Direct Simulation of Turbulent Swept Flow Over a Wire in a Channel

TitleDirect Simulation of Turbulent Swept Flow Over a Wire in a Channel
Publication TypeJournal Article
Year of Publication2010
AuthorsRanjan, R, Pantano, C, Fischer, PF
JournalJournal of Fluid Mechanics
Volume651
Pagination165-209
Date Published05/2010
Other NumbersANL/MCS-P1733-0310
Abstract

The turbulent swept flow around a cylindrical wire resting on a wall of a channel is investigated using direct numerical simulation. This geometry is a model of the flow through the wire-wrapped fuel pins, the heat exchanger, typical of many reactor designs. Mean flow along and across the wire axis is imposed, leading to the formation of separated and reattached secondary flow regions. The Reynolds number based on the centerline velocity along the wire axis direction is 6000 and four cases are simulated with different flow rates across the wire. This configuration is topologically similar to backward-facing steps or slots with swept flow, except that the dominant flow is along the obstacle axis in the present study and the cross flow is smaller than the axial flow, i.e. large swept. Mean velocities, turbulence statistics, wall shear stress probability distribution functions and instantaneous flow structures are investigated. Particular attention is devoted to the statistics of the shear stress on the walls of the channel and wire in the recirculation zone. The effect of cross-flow strength on the statistics is discussed. The flow around the mean reattachment region, at the termination of the recirculating bubble, does not exhibit the typical decay of the mean shear stress observed in classical backward facing step flow as one approaches this region owing to the presence of a strong axial flow. There is, nevertheless, a change in the mean angle of the wall shear stress from the external to the recirculation region. Normalized probability density functions of wall shear stress exhibit a weak dependence across the wall of the channel. This is consistent with the presence of strong axial flow, which keeps the flow highly turbulent irrespective of the strength of the cross-flow, except within the secondary flow regions that appear to laminarize.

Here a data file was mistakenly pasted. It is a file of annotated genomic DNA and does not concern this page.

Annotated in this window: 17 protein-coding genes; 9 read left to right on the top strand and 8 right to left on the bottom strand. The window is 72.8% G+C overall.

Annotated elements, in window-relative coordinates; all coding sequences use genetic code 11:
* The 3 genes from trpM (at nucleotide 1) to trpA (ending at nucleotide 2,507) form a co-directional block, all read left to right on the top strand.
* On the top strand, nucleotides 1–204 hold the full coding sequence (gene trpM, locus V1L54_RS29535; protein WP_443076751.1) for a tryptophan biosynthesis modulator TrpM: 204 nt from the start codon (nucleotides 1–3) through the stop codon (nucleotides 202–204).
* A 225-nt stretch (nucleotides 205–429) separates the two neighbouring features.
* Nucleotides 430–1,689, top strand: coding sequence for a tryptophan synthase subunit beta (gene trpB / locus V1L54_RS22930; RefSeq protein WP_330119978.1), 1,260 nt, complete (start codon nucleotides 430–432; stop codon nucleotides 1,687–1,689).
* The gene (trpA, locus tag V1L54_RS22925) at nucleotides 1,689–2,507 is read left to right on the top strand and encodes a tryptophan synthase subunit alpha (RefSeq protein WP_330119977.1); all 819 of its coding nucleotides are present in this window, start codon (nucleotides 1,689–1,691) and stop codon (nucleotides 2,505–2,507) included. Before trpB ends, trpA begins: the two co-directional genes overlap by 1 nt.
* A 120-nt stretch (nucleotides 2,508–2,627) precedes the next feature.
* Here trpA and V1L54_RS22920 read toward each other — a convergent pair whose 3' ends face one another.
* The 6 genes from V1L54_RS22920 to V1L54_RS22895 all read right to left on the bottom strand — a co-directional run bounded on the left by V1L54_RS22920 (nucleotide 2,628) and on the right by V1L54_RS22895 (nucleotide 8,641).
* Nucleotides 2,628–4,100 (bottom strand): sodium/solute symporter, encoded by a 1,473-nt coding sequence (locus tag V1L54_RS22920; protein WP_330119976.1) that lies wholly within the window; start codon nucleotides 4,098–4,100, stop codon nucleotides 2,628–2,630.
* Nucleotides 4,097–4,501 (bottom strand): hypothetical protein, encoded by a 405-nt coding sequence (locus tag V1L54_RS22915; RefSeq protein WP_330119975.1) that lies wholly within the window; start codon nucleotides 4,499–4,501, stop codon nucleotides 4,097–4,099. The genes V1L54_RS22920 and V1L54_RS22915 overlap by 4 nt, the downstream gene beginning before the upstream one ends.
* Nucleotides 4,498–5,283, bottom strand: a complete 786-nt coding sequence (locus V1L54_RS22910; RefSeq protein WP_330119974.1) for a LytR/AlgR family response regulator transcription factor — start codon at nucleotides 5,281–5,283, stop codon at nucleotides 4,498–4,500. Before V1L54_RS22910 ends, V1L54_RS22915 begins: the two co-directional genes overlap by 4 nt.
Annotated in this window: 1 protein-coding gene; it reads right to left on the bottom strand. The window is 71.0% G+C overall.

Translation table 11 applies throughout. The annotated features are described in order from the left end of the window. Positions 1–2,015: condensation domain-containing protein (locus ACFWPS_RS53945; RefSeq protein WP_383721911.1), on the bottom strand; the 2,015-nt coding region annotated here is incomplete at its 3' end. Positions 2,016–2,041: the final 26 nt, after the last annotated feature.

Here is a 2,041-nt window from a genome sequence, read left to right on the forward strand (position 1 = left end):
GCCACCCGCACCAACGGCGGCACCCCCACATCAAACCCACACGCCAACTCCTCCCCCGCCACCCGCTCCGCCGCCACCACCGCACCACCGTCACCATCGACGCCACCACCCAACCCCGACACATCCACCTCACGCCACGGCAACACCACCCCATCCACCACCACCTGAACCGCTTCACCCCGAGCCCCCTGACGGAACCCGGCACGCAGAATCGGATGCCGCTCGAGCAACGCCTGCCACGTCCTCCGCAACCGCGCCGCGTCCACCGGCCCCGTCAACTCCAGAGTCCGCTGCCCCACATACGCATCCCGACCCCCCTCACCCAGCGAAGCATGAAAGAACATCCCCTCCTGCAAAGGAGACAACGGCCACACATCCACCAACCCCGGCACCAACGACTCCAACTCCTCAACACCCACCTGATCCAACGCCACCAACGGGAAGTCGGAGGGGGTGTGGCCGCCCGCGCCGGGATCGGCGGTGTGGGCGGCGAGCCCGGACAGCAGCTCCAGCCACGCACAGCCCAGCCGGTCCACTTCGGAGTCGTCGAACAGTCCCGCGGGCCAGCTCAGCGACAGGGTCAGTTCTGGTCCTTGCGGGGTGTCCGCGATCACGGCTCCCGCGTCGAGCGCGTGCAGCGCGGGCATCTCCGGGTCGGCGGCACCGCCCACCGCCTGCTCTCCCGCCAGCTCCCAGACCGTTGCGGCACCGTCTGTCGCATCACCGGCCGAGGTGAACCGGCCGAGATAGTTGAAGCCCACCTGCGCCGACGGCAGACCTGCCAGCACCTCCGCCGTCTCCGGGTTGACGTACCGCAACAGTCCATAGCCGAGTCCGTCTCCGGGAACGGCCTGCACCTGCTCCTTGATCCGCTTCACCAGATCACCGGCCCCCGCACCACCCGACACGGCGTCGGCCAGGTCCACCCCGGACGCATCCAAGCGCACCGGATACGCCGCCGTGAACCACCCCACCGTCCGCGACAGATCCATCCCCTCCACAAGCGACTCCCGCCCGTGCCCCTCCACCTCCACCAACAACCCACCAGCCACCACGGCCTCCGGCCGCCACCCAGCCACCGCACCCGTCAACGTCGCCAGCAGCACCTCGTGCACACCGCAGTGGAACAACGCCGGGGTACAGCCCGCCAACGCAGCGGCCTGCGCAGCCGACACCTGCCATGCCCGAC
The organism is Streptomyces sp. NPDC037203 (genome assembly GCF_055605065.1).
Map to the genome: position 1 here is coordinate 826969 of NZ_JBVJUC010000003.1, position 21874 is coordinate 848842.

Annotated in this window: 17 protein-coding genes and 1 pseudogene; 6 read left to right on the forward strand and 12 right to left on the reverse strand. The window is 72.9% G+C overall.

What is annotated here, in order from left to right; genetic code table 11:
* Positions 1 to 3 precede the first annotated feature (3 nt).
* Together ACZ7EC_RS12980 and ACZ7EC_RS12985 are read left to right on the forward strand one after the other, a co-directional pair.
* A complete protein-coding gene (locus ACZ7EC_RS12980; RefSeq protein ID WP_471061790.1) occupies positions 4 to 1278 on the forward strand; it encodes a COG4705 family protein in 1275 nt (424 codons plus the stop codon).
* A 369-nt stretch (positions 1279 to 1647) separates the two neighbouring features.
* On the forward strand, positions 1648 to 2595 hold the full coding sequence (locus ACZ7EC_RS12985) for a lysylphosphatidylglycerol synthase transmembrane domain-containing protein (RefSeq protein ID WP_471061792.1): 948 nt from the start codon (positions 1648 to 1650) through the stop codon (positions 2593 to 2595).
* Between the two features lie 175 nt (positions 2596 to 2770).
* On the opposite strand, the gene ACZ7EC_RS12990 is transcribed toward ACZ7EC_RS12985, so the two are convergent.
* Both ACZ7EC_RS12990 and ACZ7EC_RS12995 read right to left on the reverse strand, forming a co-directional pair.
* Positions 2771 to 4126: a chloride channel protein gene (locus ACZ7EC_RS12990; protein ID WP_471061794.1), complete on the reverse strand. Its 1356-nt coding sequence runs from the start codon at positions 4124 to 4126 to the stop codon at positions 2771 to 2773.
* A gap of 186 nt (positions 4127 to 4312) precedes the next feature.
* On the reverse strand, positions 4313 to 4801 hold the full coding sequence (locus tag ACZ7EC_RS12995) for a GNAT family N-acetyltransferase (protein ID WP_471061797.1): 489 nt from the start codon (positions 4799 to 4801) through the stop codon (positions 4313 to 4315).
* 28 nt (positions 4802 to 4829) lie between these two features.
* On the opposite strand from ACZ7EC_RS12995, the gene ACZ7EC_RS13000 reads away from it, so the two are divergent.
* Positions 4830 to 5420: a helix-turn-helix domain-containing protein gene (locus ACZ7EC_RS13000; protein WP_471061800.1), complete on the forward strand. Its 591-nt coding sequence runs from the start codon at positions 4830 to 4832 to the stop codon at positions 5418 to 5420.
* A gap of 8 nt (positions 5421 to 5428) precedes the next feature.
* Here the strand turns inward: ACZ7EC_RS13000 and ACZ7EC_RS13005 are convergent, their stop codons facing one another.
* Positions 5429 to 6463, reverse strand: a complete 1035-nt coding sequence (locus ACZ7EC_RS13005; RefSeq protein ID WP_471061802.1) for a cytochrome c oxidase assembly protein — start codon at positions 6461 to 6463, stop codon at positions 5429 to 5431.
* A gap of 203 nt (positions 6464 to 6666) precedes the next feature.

URLhttp://journals.cambridge.org/action/displayIssue?iid=7649164
PDFhttp://www.mcs.anl.gov/papers/P1733.pdf